I kept telling myself that if we could just survive this year, then she would be entering kindergarten and the law would REQUIRE that she attend school. Public schools would HAVE to take her, and I would be able to keep my job.

Delaney has been in school for almost nine weeks. So far, there has been no call.

She really hasn’t had any negative reports, either, aside from one day of being on yellow for splashing water in the bathroom. She didn’t defend her demerit, but instead said, “I’m disappointed in myself. I knew that it was bad, and I did it anyway.” She has avoided being on yellow ever since.

The night before she began school, I read her The Kissing Hand by Audrey Penn. It’s a story about a little racoon who is nervous about being away from his mama when he attends school for the first time. Mama racoon kisses her child’s palm, then places it to his face. She explains that when he goes to school, he can touch his palm to his cheek and feel his mother’s love.

After we finished reading the book, I kissed Delaney’s palm and told her to hold it to her face if she missed me and needed to feel my love. “I will,” she promised.

On the way to school a few days ago, Delaney told me to turn the music down. We were listening to “Wake Me Up Before You Go-Go” by Wham!. She wants to hear it every morning, and if we catch a few stoplights on Washington Street, we can hear it a full three times from our house to her school. Yay!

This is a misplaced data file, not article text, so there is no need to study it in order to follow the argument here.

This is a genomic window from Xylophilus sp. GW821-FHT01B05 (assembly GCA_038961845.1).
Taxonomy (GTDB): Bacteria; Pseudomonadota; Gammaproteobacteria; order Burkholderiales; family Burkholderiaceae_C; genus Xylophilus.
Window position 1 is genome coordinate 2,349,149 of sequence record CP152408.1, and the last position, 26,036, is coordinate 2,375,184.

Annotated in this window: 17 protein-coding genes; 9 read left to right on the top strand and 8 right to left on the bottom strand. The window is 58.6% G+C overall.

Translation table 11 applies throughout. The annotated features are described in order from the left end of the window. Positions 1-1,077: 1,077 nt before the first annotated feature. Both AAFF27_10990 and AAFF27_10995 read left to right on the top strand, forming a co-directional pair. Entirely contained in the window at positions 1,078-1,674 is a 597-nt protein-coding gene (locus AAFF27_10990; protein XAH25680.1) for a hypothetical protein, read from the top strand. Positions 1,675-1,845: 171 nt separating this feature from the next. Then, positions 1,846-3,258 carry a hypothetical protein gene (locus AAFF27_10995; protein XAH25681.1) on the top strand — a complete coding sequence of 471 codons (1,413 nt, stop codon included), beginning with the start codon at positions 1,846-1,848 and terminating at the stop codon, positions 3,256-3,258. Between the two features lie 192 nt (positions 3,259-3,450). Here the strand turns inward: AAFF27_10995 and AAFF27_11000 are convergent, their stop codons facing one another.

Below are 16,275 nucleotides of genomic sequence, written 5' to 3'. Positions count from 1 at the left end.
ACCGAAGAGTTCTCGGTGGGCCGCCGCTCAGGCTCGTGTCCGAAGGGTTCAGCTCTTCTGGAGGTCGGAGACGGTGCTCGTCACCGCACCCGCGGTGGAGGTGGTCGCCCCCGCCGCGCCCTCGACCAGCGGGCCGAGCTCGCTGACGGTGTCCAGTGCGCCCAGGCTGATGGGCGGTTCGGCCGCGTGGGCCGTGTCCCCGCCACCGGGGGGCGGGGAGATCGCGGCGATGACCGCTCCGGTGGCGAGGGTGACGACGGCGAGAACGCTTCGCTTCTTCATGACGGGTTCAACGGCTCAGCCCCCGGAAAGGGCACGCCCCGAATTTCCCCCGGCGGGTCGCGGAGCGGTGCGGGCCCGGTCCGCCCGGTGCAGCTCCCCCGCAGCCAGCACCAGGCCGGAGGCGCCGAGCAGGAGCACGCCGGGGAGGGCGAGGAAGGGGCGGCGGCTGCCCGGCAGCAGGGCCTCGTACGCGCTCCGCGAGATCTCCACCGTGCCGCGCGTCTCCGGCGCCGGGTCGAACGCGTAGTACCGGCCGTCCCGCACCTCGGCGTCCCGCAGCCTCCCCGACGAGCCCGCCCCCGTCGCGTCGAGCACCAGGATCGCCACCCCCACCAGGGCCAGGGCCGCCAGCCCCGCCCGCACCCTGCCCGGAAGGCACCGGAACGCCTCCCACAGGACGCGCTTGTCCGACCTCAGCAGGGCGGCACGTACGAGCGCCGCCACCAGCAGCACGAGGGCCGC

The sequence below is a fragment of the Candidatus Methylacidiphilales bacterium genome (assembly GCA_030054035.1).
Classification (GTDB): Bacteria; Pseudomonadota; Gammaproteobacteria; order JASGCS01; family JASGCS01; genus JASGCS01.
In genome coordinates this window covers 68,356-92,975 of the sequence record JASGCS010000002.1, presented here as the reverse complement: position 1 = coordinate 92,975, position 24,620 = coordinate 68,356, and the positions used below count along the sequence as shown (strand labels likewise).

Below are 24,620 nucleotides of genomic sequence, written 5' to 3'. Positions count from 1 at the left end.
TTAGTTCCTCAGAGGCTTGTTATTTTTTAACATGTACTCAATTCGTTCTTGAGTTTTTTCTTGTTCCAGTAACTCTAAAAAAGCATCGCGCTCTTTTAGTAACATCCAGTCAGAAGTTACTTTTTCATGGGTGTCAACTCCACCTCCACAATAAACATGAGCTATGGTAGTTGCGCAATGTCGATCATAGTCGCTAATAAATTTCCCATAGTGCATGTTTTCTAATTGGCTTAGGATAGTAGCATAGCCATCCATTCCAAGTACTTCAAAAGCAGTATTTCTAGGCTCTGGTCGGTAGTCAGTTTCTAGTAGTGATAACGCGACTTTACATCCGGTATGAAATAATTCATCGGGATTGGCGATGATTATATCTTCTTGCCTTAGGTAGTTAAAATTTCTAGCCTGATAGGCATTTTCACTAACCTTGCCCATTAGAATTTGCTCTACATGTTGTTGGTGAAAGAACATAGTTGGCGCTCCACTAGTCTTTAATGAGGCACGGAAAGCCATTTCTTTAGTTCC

“Turn it down, please,” she repeated. “I need to tell you something.”

“Okay,” I said. “What’s up?”

“You know how you gave me the kissing hand when I started school?”

“Yes. I remember.”

“Well, I still have it. But I don’t really need it right now.”

“Why is that?”

“Because school is not new anymore.”

It took me a few minutes to absorb her comment. She was telling me, in her way, that she had adjusted to her situation, and I didn’t need to worry about her.

The neat thing about parenting, though, is that there is always something to worry about. We don’t run out of opportunities to worry. We worry about our kids when they need us, and we worry about the day when they think they don’t.

I’m happy and relieved with Delaney’s adjustment to full-time school. My little force has new friends, a regular routine, and wonderful teachers. I think this is where my dream comes in, though. Delaney is establishing herself outside of her home and slowly slipping away from me. It is something to celebrate and at the same time, something to lament. She will never be fully mine again. From now on, she will be influenced by her teachers and peers in addition to her father and me, and eventually, more so.

I can’t help but worry about how hard this world is for females and that I am raising a daughter in what is still, in many ways, a man’s world. Then, Delaney talks, and I hear a little of myself come out. And I know. She will be able to stand up for herself and speak her mind. She’s made of the tough stuff. She is my kid, and she’s equipped to weather the storms. She is going to be okay. We both are.